Three songs later, a face thrust itself in the window. It was my neighbour from five doors down. That the face was smiling I took as a good sign. He was the Concert Secretary of Honley Workingmen’s Club, and he signed me up on the spot for a poorly paid but welcome performance that very night. The ‘turn’ – we called ourselves ‘artistes’ - they had booked had given backword, and they were in a bind. It wasn’t my first paid performance, but it was among the first few and was very welcome, as was the twenty pounds cash it paid.

When he had gone, I sang on, not noticing the passage of time but knowing that it was a long way from the end of Matt’s prescripted hour, so I was in no hurry to switch off and dash upstairs to see the Elysian Field he would surely forge from Stig’s normative habitat. I was less than halfway through either Handel’s ‘Messiah’ or else Don Gibson’s ‘Sea of Heartache,’ when the room door opened and a smiling Matt informed me that his room was ready. “This is a good day,” I mused. ‘I have been smiled at from the doorway and from the window!” Little things please … never mind!

Unhitching myself from my Gibson SG2000 Taiwanese copy, I glanced at my watch. Less than fifteen minutes had elapsed since he ascended to his errand, and I was nonplussed. Had he really effected the transmogrification of his sleeping quarters in such a short time? He was an avid Dr Who fan and so perhaps he had invoked the talents of the Time Lord to do something with the warp factor of the second storey of number 144 Roundway without the lower storey being affected! “One should,” I muttered to myself as I took the stairs two at a time, “Never underestimate the power of a genuine Time Lord.”

Matt was ahead of me, and standing in the corridor he swung his bedroom door open wide to show his handiwork. I stepped inside and was amazed to actually see his bedside rug and the linoleum, that only minutes before had been a foot deep in comics and other arcane possessions that illuminate, inform, and fashion boyhood. My amazement was short lived.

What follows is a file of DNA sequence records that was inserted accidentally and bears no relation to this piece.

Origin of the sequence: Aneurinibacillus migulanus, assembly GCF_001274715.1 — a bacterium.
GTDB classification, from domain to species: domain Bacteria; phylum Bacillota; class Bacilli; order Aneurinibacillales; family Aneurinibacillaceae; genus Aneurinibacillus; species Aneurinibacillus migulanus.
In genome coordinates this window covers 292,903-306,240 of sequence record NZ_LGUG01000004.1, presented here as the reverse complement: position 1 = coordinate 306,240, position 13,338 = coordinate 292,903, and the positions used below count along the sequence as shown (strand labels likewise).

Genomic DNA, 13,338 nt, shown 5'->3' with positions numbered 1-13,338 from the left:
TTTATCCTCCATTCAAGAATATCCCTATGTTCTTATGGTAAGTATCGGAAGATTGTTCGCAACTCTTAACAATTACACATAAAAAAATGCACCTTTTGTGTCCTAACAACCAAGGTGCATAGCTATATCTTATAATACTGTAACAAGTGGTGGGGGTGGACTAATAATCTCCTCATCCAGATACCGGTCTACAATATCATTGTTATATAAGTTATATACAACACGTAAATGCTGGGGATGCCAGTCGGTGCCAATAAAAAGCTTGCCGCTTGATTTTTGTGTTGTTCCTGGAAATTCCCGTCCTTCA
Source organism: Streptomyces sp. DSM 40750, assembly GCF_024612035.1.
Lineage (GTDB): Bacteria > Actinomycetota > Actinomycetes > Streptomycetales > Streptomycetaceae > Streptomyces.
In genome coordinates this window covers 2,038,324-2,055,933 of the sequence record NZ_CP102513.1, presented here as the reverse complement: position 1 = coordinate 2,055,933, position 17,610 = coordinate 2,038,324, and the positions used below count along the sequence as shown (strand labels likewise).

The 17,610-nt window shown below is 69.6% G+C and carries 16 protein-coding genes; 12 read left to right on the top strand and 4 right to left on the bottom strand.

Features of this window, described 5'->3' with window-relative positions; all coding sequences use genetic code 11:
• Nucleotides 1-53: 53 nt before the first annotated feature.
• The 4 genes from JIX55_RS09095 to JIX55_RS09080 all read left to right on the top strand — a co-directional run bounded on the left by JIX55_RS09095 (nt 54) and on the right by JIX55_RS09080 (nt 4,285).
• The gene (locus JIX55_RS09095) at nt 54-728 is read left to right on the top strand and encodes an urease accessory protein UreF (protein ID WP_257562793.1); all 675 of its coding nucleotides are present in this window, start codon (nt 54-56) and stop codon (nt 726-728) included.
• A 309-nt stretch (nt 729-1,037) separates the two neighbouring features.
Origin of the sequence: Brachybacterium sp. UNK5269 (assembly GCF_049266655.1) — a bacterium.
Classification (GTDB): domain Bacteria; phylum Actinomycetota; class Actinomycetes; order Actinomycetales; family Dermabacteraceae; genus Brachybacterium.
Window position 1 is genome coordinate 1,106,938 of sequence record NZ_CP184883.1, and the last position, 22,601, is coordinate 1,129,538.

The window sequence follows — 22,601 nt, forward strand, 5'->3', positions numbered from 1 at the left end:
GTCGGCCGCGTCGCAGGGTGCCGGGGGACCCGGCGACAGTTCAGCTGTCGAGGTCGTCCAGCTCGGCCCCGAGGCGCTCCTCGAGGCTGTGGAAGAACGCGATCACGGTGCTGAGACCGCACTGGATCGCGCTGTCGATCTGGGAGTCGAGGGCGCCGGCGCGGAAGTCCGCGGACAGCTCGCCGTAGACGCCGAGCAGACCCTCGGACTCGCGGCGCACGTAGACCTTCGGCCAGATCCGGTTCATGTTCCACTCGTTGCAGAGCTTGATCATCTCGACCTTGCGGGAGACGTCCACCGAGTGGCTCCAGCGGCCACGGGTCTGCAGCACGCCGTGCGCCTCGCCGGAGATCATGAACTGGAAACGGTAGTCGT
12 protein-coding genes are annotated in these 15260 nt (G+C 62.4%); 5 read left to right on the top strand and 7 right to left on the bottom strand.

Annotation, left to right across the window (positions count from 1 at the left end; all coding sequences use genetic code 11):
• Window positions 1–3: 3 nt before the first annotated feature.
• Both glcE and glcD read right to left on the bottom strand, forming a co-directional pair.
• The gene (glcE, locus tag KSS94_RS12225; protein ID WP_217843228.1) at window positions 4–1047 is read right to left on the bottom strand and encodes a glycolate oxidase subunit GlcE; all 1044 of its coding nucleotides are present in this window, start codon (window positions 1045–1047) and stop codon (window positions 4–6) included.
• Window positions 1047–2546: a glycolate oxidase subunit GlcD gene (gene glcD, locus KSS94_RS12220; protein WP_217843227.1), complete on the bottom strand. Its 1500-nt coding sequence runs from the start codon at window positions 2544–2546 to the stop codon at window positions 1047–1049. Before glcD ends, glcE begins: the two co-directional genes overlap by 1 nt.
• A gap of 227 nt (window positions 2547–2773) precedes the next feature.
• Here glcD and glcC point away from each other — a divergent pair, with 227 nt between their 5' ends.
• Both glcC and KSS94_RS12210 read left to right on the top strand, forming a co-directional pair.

Matt had single-handedly and without the aid of either science of alchemy invented the Cloak of Darkness, and this was his ‘Wand o’ Majik,’ so to speak, in the transformation of his room from the dump it had been into a place fit for the most fastidious and finicky bacteriophobe since the long thin one played by Tony Randall in the Odd Couple. But – his invention didn’t work!

True to his long and sincerely held principle that if a thing is worth doing, then someone else ought to do it, Matt had shovelled the content of his floor into the corner between his wardrobe and the window and thrown the Cloke over it, hoping, no doubt, that the ancient and time-honoured principle of ‘If you can’t see it, then it isn’t there’ would become effective and that somehow the blanket-covered heap would escape detection by his ‘miss-nowt’ Dad. It didn’t.

Although his Majik Cloak did not achieve its intended effect, it did reduce me to a helpless heap of laughter in the floor, and anything that can transform a stern disciplinarian into a totally diverted shaking jelly must have some kind of innate power as yet unknown to the scientific community. I forgot the chore, Matt marked up a triumph, and we went arms-around-shoulders together to celebrate with fish and chips.

Copyright © 2006 Ronnie Bray


I have no special talents. I am only passionately curious.
~Albert Einstein